Also, I have to admit that I am quite pleased with the climactic gunfight. (Mild spoilers follow.) A character takes cover behind water barrels because, as we all know, in Hollywood gunfights, concealment equals cover. Well, not in this movie. The character’s opponent shoots through the water barrel and kills him. Serves him right for not understanding ballistics.

All the baddies attacking the hero at once instead of one at a time? That's against the rules!
All the baddies attacking the hero at once instead of one at a time? That’s against the rules!

The Return of Draw Egan was Hart’s second pairing with Margery Wilson, who would be his leading lady three times more. In her memoirs, Wilson wrote that Hart was interested in marrying her but she balked at the age difference. Later, she changed her mind but he was seeing someone else. Since their romance seemed doomed by bad timing (when she was interested, he was dating someone else and when he was interested, she was dating someone else) they became friends instead.

Margery is not currently being murdered.
Margery is not currently being murdered.

Wilson’s most famous role was as Brown Eyes in the Huguenot section of D.W. Griffith’s Intolerance, which opened a month before The Return of Draw Egan. (The Huguenot and crucifixion sections are also known as the “Oh yeah, I forgot those were in there!” sections.) Wilson remembered that Griffith personally asked her to take the part, stating that it was created with her in mind. I’m not sure how to take that as her character was raped and murdered in the film and pretty graphically, I might add. Griffith had a thing. (Why yes, I do find D.W. Griffith to be skeezy and you couldn’t pay me enough to share a taxi with him. Brrrrrrrrrrr!)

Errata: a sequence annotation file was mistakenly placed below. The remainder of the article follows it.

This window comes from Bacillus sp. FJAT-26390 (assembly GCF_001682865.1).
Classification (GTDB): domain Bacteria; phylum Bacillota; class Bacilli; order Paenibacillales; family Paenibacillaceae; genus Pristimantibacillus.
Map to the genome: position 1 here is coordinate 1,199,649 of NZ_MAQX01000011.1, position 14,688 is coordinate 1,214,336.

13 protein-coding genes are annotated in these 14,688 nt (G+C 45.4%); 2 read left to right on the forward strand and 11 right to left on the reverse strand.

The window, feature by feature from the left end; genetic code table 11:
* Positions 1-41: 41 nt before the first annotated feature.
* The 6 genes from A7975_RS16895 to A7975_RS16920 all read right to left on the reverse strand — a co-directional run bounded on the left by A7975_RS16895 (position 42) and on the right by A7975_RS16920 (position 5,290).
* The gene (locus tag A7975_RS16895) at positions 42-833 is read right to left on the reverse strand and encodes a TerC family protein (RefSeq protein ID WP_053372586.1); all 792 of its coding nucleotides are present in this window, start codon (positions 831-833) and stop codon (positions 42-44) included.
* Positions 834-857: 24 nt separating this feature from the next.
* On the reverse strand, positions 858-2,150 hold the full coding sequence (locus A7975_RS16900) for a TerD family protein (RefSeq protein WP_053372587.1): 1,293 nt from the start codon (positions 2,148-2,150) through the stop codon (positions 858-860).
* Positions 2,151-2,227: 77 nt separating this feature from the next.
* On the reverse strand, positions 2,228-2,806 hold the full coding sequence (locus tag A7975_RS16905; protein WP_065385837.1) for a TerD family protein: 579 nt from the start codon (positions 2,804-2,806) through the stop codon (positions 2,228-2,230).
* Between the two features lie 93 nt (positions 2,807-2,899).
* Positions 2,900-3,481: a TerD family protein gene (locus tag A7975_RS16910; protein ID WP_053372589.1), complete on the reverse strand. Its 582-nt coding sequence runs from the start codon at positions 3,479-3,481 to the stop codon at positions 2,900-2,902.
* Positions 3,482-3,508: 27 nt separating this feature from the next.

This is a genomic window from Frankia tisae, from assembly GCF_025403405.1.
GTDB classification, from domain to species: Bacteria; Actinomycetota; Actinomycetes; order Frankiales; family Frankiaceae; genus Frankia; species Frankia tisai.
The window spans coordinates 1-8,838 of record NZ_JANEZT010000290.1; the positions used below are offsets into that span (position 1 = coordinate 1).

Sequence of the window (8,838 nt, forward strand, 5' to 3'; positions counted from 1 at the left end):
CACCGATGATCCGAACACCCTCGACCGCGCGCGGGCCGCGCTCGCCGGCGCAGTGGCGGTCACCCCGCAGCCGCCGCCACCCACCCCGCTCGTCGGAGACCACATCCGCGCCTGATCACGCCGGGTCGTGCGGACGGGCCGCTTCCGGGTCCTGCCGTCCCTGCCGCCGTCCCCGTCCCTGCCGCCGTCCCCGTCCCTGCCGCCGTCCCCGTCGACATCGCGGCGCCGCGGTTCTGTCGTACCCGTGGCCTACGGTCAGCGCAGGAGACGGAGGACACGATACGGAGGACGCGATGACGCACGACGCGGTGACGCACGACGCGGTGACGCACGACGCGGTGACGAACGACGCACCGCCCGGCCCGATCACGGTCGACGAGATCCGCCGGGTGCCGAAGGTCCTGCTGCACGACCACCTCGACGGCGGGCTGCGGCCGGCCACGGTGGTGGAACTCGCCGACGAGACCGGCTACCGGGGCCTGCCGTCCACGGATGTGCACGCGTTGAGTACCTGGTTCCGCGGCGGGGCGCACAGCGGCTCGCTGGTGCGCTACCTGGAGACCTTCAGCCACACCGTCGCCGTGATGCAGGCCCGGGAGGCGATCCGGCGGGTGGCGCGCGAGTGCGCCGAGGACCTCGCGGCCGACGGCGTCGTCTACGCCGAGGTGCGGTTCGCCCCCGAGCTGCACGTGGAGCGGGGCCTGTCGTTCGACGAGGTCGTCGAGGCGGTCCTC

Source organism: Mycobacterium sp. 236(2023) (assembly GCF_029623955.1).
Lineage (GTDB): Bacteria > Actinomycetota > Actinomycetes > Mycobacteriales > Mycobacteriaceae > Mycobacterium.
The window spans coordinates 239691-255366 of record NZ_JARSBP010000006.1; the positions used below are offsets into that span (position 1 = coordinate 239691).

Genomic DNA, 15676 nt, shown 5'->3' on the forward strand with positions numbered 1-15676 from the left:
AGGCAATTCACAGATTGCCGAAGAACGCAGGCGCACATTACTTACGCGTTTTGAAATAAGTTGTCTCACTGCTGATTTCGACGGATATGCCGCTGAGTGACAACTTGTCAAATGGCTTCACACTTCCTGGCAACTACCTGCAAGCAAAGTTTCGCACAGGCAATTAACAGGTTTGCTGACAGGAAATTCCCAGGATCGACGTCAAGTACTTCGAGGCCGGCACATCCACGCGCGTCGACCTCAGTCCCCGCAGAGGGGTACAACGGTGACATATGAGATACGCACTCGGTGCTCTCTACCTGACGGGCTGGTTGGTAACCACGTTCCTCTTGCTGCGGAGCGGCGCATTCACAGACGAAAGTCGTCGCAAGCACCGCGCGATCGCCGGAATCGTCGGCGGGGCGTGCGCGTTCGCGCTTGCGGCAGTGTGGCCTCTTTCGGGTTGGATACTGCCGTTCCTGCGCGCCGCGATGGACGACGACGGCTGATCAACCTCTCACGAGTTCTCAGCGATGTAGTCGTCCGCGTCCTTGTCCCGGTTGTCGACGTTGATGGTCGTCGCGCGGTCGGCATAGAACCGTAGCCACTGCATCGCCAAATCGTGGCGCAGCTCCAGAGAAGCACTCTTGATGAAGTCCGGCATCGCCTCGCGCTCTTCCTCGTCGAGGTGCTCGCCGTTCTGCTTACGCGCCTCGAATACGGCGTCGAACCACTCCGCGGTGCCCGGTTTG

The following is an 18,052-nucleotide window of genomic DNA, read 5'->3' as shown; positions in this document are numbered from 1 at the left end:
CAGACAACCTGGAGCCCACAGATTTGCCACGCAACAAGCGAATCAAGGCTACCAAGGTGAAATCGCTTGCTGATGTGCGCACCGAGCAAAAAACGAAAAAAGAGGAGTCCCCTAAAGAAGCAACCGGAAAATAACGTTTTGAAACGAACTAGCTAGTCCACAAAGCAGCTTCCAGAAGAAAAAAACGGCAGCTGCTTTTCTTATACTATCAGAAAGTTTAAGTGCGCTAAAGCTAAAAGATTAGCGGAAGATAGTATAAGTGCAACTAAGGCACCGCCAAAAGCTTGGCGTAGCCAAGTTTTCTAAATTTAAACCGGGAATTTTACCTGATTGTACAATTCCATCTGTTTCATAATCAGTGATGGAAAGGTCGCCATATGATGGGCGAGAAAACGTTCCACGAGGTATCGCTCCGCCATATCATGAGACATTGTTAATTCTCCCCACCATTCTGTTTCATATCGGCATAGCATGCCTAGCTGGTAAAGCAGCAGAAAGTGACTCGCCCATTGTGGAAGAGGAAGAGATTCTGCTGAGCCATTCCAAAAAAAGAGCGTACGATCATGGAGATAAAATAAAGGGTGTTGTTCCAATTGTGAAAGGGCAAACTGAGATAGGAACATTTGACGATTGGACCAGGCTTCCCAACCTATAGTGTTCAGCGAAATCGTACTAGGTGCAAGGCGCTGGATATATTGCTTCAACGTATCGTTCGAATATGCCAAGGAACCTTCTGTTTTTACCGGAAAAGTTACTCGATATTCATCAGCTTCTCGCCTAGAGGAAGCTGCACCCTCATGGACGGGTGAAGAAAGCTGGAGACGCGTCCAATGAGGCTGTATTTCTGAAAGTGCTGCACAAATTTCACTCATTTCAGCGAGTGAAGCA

Bill, can I stand on that side just once? Please?
Bill, can I stand on that side just once? Please?

Wilson’s performance is considerably more natural here, free of the affected hippity-skippity hop-hops and fluttering mannerisms that Griffith inflicted on his youthful female leads. It’s clear that Hart and Wilson have natural chemistry and he directs her well.

But what about her directing career? Wilson claimed to have directed four films (there is some debate as to the exact number) between 1920 and 1922. With the studio system coalescing, the door was closing for female directors in the silent era and so Wilson’s successful attempt to both direct and star in her own pictures is significant.

A woman of many talents
A woman of many talents

Not much is known about Wilson’s style or skill because all of the films she claims in her filmography are missing and presumed lost. We must simply speculate and hope that some collector has a copy of one of her films in their attic under a few reels of London After Midnight.

Wilson retired from films altogether after 1922 but kept her Hollywood connections working as a vocal coach, her services particularly in demand during the transition to sound. Wilson also found success as an author, writing popular books on charm, etiquette, spirituality and self-help into the 1970s. Her long and remarkable career is all but forgotten, which is pretty sad. She sounded fascinating.

Much rip-snorting!
Much rip-snorting!

The Return of Draw Egan doesn’t quite reach the heights of Hell’s Hinges or The Toll Gate but it’s a fun watch and the supporting cast is particularly good. If you’re in the mood for a good western, The Return of Draw Egan is an excellent choice.

Movies Silently’s Score: ★★★

Where can I see it?

The Return of Draw Egan was released on DVD by Grapevine. I do not recommend the Alpha edition as they have an annoying tendency to snip out scenes and title cards.

2 Replies to “The Return of Draw Egan (1916) A Silent Film Review”

  1. You know, until you mentioned it, I had never thought the title of this film was at all peculiar. I also never thought that Destry Rides Again was peculiar. I think you are right. I’ll have to look into this.